Tile is big business in Italy. In 2013, the country's industry put out 15.8 percent of material produced worldwide and at a value of $5.8 billion, or 30 percent of the global market's worth, as ARCHITECT reported from the annual Cersaie tile trade show in Bologna, Italy, this past fall. The U.S. imported 11.3 percent, or $311 million worth, of Italian tile in the first half of 2014, which means there's a good chance that you've either specified the material or tread on a floor or grazed a wall covered in the (usually high-end) stuff.
To recognize North American designers and architects for their use of tile sourced from the country's producers, the Italian Association of Ceramics and the Italian Trade Commission recently announced the winners of their 22nd annual Ceramics of Italy Tile Competition. An international jury reviewed the projects in residential, commercial, and institutional categories. The winners, listed below, received $4,000 and a trip to Cersaie this coming fall.
RSP Architects, “Target Northern Campus,” Brooklyn Park, Minn.
For its new office space near Minneapolis, Target used Ceramiche Caesar’s Nera Trapezio and E.motions tiles, which emulate wood and stone, respectively, as well as Provenza’s Q-Stone collection for a 1,000-foot-long interior circulation path.
Commercial Honorable Mention
Alexander Gorlin Architects, “Bell Works,” Holmdel, N.J.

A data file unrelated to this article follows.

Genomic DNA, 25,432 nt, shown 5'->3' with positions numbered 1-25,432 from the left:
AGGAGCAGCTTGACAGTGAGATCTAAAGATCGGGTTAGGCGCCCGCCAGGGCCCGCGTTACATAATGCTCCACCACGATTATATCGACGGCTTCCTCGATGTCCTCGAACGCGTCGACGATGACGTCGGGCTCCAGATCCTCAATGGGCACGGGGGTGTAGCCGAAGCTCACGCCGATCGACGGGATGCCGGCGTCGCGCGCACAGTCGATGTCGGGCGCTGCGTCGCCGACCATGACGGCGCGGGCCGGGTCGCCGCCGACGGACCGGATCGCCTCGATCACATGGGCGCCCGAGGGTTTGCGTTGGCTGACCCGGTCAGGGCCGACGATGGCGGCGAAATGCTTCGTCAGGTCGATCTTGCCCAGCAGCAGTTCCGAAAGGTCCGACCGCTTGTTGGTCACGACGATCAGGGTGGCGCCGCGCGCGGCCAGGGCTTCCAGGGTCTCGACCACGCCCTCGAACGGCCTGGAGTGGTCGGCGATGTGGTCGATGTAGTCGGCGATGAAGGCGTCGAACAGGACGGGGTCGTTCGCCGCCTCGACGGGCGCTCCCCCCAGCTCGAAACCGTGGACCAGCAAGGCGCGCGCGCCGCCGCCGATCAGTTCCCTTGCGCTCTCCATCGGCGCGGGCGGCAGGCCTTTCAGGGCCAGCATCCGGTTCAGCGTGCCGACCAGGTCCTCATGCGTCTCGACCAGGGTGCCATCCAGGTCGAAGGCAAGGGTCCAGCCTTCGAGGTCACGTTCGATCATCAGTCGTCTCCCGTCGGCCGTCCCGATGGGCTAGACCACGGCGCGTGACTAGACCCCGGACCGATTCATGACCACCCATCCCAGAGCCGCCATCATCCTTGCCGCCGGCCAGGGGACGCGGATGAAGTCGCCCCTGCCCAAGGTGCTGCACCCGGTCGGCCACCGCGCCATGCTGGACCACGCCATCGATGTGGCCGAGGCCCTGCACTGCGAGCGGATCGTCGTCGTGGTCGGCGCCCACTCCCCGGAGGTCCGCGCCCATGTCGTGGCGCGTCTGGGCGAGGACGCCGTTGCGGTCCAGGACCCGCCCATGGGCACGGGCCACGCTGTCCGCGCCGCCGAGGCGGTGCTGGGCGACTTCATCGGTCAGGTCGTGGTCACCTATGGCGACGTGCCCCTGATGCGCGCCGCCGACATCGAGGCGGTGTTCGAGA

The historical home of Bell Labs was retrofitted into a mixed-use property that features two Josef Albers patterns replicated on the floor in three colorways from ImolaCeramica’s Micron 2.0 collection, complemented by Mirage’s Quartziti stone-look tile.
Shinberg.Levinas Architects, “Carlos Rosario International Culinary School,” Washington, D.C.
Joining the Carlos Rosario International Public Charter School, the new addition makes use of Lea Ceramiche’s Slimtech tiles for the base of its façade as well as throughout the building in the atrium, lobby, cafeteria, and culinary classrooms.
Institutional Honorable Mention
Gertler & Wente Architects, “ChristChurch Presbyterian,” Atlanta
The structure’s two-tone façade combines light and dark tiles representing Marazzi’s Monolith and Soho collections, which are also included on the floor of the indoor sanctuary.
DKOR Interiors, “A Contemporary Moody Home,” Aventura, Fla.
The project team used myriad sizes of Atlas Concorde’s Sunrock Travertino porcelain tile throughout the residence, including in the bathrooms, bedrooms, and hallways.
Natalie Kraiem Interiors, “Brooklyn Kitchen,” Brooklyn, N.Y.
Rex Ceramiche’s I Bianchi di Rex Calacatta marble-look porcelain tiles take center stage in this custom kitchen, showcasing their intricate veining.
Tectonic Design, “Hanes Residence,” Andersonville, Tenn.
The Perrysburg, Ohio–based architects clad this home in Cotto d’Este’s slender Kerlite tiles, which are lightweight and reflective to help reduce the structure’s solar-heat gain.